Not every race track in the world is designed for Formula One—and even some of the ones that are specifically designed to host the series fall short. There are just some elements of a track that just work for F1. And, alongside Chain Bear on YouTube, we’re going to break it down.
There are a lot of different ways to look at track suitability for F1, but it really comes down to regulatory standards and physical capability.
When it comes to regulations, the FIA has some pretty strict standards that include things like track length and width, guardrail standards, track surface quality. Here are some examples:
- Track width must be at least 12 m, or about 40 ft
- There must be at least 250 m (820 ft)between the start line and the first corner
- Maximum length for straight sections of the track is 2 km, or 1.25 miles
- New circuits should not exceed 7 km, or 4.4 mi, and should be greater than 3.5km, or 2.2 miles
Other “rules” exist in a pretty fuzzy middle ground of recommendations, preferences, and maybes. It’s kind of the FIA’s way of saying that, while there are a lot of rules, there are also a lot of exceptions based on local standards, terrain, or anything else. These are also the rules that let F1 run on older circuits—and street circuits—that may not meet the new permanent circuit standards.
I’ll let Chain Bear run you through the nitty-gritty. He’s much better with numbers than I am.
With all that said, though, there are certain components of a track that are more subjective. These are the elements we say make for “good” racing, like:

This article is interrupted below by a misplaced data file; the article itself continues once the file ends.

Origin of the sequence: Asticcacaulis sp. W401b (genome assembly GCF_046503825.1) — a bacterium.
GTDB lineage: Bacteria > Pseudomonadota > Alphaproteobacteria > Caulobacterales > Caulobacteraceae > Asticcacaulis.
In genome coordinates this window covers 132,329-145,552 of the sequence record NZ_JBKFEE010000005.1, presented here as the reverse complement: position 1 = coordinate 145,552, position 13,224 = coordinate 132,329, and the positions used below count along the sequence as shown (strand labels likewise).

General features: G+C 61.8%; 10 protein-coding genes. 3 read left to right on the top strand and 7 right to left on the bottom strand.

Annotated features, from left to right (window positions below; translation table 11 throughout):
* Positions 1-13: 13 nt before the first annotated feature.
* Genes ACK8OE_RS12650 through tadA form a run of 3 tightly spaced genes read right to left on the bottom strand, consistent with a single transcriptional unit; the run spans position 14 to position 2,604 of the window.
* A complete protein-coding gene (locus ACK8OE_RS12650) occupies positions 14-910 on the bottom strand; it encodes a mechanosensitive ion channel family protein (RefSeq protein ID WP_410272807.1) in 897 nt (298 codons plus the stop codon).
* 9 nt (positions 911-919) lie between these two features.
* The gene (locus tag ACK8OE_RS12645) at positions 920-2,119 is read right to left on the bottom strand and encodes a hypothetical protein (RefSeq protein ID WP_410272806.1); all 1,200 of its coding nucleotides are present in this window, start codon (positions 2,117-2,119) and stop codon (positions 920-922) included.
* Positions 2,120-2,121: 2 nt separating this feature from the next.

- Wider tracks, which make for better battles
- Elevation changes
- A mixture of high, mid, and low speed corners of varying angles to both challenge drivers and to make for more exciting battles
- Minimal asphalt run-off or other elements that provide for a minimal margin of error
- Shorter lengths
Basically, fans want to see tracks that challenge the drivers, not the cars. The longer the track gets, the more marshals and cameras you need, and the more likely it is that cars will get spread out. The shorter the track, the more likely cars will stay bunched together and competitive. The more opportunities for overtaking, the more likely we are to see one car pass another. The more punishing a run-off area, the more likely we are to see a driver take himself out of contention with a stupid move.
Mainly, this discussion is coming up because F1 has introduced a lot of one-off races this year at tracks we haven’t been to before or in a while: Portimao, Imola, Nürburgring, etc. You have a lot of people asking why we can’t contest these tracks more frequently, why they’re not part of the normal calendar, and why these races have often been so much more exciting than the Grands Prix you have in a normal season.
As you can tell, though, this is pretty relative. A short, variably elevated track like Monaco should theoretically bunch cars up and provide more opportunities for overtaking... but it’s also very narrow. In that case, the close walls are so punishing that a driver might avoid an overtaking maneuver he might have tried at a different track. You’ll never get one track that meets all the great criteria.